New co-dopants identified can create better performing and more stable solar cells
By PIB Delhi
Scientists have identified co-dopants that can increase the photovoltaic performance of transparent metal oxides, such as ZnO, In2O3 and SnO2, thereby creating the potential for more efficient, better performing, and more stable solar cells.
In recent years, solar cell technology has achieved tremendous growth as a sustainable source of energy. Energy generation and storage being the need of the hour, many efforts are being made around the world to develop cost-effective options. Perovskites are a leading candidate for eventually replacing silicon as the material of choice for solar panels. Perovskite solar cell consists of a perovskite layer as the light absorber, sandwiched between the electron transport layer (ETL) coated with transparent conducting glass and whole transport layer (HTL) coated with a metal back contact electrode.
A research team from the Department of Physics, the Alagappa University group, focused on the electron transport layer of solar cell devices, which is made up of transparent metal oxides. Transparent metal oxides, such as ZnO, In2O3, and SnO2, showed excellent electrical and optical properties.
The team explored the role that an effective dopant can play in improving the efficiency of tin oxide (SnO2) as an efficient, transparent metal oxide for solar devices. SnO2 can be prepared at low temperatures and is relatively stable, but the functional properties such as electrical conductivity, optical transparency, and band alignment with the perovskite of the SnO2 are not sufficient to compete with commercial solar cells.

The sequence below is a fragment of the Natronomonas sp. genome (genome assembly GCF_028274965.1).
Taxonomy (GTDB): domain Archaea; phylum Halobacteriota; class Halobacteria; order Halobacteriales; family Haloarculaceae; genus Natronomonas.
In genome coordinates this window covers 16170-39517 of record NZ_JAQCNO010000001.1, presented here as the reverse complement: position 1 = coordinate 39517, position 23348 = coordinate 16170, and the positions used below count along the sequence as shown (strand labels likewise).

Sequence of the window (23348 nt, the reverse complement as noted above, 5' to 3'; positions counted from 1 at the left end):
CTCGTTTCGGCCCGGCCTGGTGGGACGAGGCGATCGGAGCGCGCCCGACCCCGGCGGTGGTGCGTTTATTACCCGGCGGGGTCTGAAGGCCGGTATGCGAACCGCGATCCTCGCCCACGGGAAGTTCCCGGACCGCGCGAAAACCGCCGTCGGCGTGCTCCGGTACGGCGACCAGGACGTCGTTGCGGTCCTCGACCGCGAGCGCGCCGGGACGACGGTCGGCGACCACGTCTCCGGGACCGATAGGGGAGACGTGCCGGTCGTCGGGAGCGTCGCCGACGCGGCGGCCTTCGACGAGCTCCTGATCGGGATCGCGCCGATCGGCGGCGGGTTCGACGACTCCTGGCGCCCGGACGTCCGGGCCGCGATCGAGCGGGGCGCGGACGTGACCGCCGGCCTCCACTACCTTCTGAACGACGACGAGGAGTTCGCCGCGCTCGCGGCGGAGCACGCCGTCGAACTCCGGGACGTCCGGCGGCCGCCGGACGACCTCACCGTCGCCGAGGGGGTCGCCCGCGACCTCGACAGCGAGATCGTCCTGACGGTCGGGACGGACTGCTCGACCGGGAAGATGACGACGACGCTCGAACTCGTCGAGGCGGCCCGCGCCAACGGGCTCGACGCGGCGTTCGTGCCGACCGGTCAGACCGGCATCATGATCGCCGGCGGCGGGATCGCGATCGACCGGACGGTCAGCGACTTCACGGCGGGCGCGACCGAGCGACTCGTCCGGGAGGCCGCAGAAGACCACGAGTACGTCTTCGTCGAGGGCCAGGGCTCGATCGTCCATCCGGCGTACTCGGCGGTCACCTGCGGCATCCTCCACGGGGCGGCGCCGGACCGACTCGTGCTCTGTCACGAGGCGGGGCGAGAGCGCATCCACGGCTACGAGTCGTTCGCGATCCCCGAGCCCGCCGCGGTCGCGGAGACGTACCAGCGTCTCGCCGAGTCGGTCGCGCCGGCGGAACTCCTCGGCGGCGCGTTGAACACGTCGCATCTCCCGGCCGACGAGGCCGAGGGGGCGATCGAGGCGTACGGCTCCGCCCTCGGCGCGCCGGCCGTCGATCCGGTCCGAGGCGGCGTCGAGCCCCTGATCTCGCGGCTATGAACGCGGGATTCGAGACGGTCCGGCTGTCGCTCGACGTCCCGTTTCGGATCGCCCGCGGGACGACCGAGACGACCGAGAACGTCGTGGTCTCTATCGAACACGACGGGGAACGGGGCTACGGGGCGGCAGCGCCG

They found that while Aluminium (Al) metal when incorporated into the SnO2 lattice as a potential dopant, changes the electron concentration and series resistance of the film, the addition of lanthanum (La) metal led to higher conductivity and heightened fill factor– the ratio of the maximum amount of obtainable power.
In this essence, aluminium (Al) and lanthanum (La) metals were used as suitable dopants in SnO2 and improved optical transparency, electrical conductivity, mobility, surface coverage, and energy level of the SnO2. It also amplified the photovoltaic performance, reproducibility, and stability of the solar cell significantly.
SnO2 film surface coverage was enhanced by the addition of dopants Al/La, which allowed modification of energy level and enhanced electron mobility, thereby improving the functional properties of SnO2 via the facile metal ions doping strategies. This study published in the Journal of Power Resources shows the benefits of codopants in increasing the photovoltaic performance, repeatability, and stability in solar devices.
Cross-sectional morphologies of Perovskite films that had been prepared were analysed utilising Field emission Scanning Electron Microscopy, while elemental and chemical characteristics were examined using X-ray photoelectron spectroscopy (XPS, Kratos AXIS Supra) supported by DST- Promotion of University Research and Scientific Excellence (PURSE). The study concluded that perovskite material-based solar cells are cost-effective compared to commercial silicon-based solar cells.
Fig. (I) XPS spectra of the SnO2 and AlLa–SnO2 films namely the (a) Sn 3d, (b) O 1s, (c) Al 2p and (d) La 3d peaks, (II) Cross-sectional SEM image of the complete AlLa–SnO2 ETL device.
X-ray Photoelectron Spectroscopy Scanning Electron Microscope
Alagappa University Students and Faculty members and external (Affiliated Colleges and various Institutions across India) researchers operate the equipment procured through PURSE funding (Dr. J. Jeyakanthan, DST-PURSE Coordinator, Alagappa University)